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It’s “Grexit” Stage Left in the Eurozone Theater

For Lucas Papademos, it had to be one of those “You’ve got to be kidding me” moments.

Or whatever the closest Greek translation is.

After weeks – no, months – of negotiating, haggling, bartering, bickering, brinkmanship and procrastination – the Greek Prime Minister and his partners in the coalition government finally agreed on a three billion euro austerity package last Sunday.

Even amid the mass rioting and looting that took place in Athens as a result, the cabinet must have felt a huge sense of relief. After all, it’s this package that will enable Greece to get its second bailout – one worth 130 billion euros – in order to avoid defaulting on its debt by March 20.

So imagine their reaction when they presented it to the so-called “troika” that had demanded the cuts (the European Union, International Monetary Fund and European Central Bank)… only to be told:

“Sorry, fellas… not good enough. Can you have a rummage down the back of the couch and find another 325 million euros? Oh, and by the way… we need you AND any future government to actually promise that you’ll implement the cuts.”

But you have to admit, the eurozone has a point…

The “Grexit” Strategy

Having taken so long to agree on the austerity package, it doesn’t exactly inspire confidence that the Greeks will actually rush to put its austerity into practice.

And with elections looming in April, it merely adds another layer of uncertainty.

The eurozone’s hardline stance illustrates two things:

  1. It leaves Greece with absolutely no wiggle room to mess around any further.
  2. It’s a test of Greece’s will and could be part of an ulterior motive to force Greece out of the eurozone – an increasingly popular sentiment.

Last week, I reported the view of European Commission Vice President, Neelie Kroes – that throwing Greece “overboard” wouldn’t be as disastrous now as it would have been at the peak of the financial crisis.

I wouldn’t be surprised if it’s an opinion that many politicians believe, yet hesitate to voice officially for fear of breaking the “party line.” But Luxembourg Finance Minister, Luc Frieden, joined Kroes this week. And not only did he suggest that it would be manageable, he took it a step further. Quoted in the Guardian:

“It might be something which would allow Greece also to at least, to some extent, get a new start. It would help Greece to create an economy that can create jobs.”

Would it? Well, the picture could hardly get worse for Greece. Its economy has now contracted for four straight years, including a 7% slump in 2011 and the unemployment rate has vaulted to around 20%.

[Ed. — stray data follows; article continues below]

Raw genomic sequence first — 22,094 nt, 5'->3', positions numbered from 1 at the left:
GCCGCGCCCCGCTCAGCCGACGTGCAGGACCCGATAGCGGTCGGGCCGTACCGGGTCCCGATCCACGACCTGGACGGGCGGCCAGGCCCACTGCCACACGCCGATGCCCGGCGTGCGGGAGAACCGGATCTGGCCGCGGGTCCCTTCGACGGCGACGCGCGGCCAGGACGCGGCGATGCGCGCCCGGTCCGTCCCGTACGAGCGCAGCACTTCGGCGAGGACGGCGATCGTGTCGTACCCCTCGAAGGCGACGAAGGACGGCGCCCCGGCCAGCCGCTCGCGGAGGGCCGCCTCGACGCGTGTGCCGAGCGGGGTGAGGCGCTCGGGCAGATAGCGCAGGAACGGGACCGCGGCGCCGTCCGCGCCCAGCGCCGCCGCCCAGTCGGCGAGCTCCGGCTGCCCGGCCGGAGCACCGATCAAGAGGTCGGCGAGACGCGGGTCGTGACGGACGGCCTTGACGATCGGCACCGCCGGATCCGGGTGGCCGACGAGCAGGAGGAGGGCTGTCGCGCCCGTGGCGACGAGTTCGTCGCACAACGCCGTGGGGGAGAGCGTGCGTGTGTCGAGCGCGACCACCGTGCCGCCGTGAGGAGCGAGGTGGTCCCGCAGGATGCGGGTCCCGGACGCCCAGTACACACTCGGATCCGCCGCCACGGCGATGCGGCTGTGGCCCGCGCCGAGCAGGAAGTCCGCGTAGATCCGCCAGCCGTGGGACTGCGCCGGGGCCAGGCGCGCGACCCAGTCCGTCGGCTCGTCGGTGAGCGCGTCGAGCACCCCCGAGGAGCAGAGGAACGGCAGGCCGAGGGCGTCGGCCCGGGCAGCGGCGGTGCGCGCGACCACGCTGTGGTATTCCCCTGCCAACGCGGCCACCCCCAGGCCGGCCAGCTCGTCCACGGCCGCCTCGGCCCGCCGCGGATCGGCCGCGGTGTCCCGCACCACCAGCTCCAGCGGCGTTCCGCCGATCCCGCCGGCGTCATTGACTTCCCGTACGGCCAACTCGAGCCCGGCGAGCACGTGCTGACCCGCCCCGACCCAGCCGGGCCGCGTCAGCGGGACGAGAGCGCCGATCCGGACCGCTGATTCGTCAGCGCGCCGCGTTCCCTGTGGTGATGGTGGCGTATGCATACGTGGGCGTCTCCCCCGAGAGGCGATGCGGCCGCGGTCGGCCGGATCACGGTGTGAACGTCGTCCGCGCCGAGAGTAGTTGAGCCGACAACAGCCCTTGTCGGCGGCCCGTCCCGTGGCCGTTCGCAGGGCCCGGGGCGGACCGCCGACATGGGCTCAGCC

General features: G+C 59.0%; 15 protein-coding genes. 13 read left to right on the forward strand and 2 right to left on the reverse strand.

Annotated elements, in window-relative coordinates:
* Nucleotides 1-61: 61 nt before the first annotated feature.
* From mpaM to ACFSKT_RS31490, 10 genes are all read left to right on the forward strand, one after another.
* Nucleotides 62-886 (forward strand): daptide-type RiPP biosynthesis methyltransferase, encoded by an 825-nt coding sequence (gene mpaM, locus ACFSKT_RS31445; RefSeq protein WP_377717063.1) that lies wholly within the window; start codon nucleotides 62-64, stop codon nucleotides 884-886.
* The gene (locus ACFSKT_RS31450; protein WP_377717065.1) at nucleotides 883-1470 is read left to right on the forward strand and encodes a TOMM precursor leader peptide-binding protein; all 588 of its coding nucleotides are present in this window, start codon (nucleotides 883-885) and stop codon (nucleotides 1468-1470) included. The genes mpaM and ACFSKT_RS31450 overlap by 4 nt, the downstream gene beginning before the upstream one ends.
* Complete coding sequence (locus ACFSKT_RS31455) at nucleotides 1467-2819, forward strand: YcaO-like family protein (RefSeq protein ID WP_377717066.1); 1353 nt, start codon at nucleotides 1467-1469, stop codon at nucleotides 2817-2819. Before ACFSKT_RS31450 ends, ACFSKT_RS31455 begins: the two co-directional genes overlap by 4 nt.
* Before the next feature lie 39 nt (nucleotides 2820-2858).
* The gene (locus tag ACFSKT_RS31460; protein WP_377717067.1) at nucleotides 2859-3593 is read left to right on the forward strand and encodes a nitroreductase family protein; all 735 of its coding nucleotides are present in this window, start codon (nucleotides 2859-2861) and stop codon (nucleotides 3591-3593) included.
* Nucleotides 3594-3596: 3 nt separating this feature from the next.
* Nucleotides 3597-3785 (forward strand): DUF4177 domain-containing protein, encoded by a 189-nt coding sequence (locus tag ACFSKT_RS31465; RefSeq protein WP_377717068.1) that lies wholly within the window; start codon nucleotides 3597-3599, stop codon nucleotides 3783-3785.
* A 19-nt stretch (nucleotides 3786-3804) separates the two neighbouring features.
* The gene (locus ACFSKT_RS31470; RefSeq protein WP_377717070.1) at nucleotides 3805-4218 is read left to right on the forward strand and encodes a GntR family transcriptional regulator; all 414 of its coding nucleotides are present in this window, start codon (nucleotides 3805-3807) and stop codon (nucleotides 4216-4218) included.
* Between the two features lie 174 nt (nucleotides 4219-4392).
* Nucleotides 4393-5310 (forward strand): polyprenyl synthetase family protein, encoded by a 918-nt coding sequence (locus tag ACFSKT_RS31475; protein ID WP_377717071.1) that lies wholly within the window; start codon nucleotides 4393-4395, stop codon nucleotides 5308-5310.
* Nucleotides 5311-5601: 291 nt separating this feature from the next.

Of course, this has all happened during Greece’s eurozone membership, so as its debt problems have escalated – and severely impacted the 17-nation bloc as a result – it’s easy to understand why the troika has imposed such harsh austerity demands.

I mean, what would it say to other troubled nations (stand up, Italy, Spain, Portugal, et al) if the eurozone went soft and simply kept bailing Greece out, even if it didn’t fulfill its cost-cutting obligations?

The downside is that such severe cuts squash Greece’s economy even further into the mire. And the by-product is that it may actually force Greece out of the eurozone entirely.

If this “Grexit” strategy is a covert goal for the eurozone, it then becomes a balancing act. But how – and when – would it happen?

Pick Your Poison

Well, your guess is as good as mine! However, there’s no doubt the eurozone is in much better shape now than it was when this crisis first hit.

According to the BBC, eurozone banks now have 80 billion euros worth of exposure to Greek institutions, compared with 200 billion euros in 2009. And as the ECB has proved, it’s prepared to flood the European financial system with cash if it needs to.

The crucial dilemma is this:

Does the eurozone continue to prop up Greece? Today, Germany’s finance minister, Wolfgang Schaeuble, likened the situation to pouring money down a “bottomless pit.” Hardly a viable solution.

Or does it take another risk by stepping into the unknown and trying to engineer a way for Greece to exit stage left from the region?

The truth is, nobody knows exactly what would happen with the latter scenario, or how serious the ramifications would be for the eurozone – especially with other countries struggling, too.

The fiasco continues…

Have a good President’s Day weekend,

Martin Denholm

Martin Denholm

, Managing Editor

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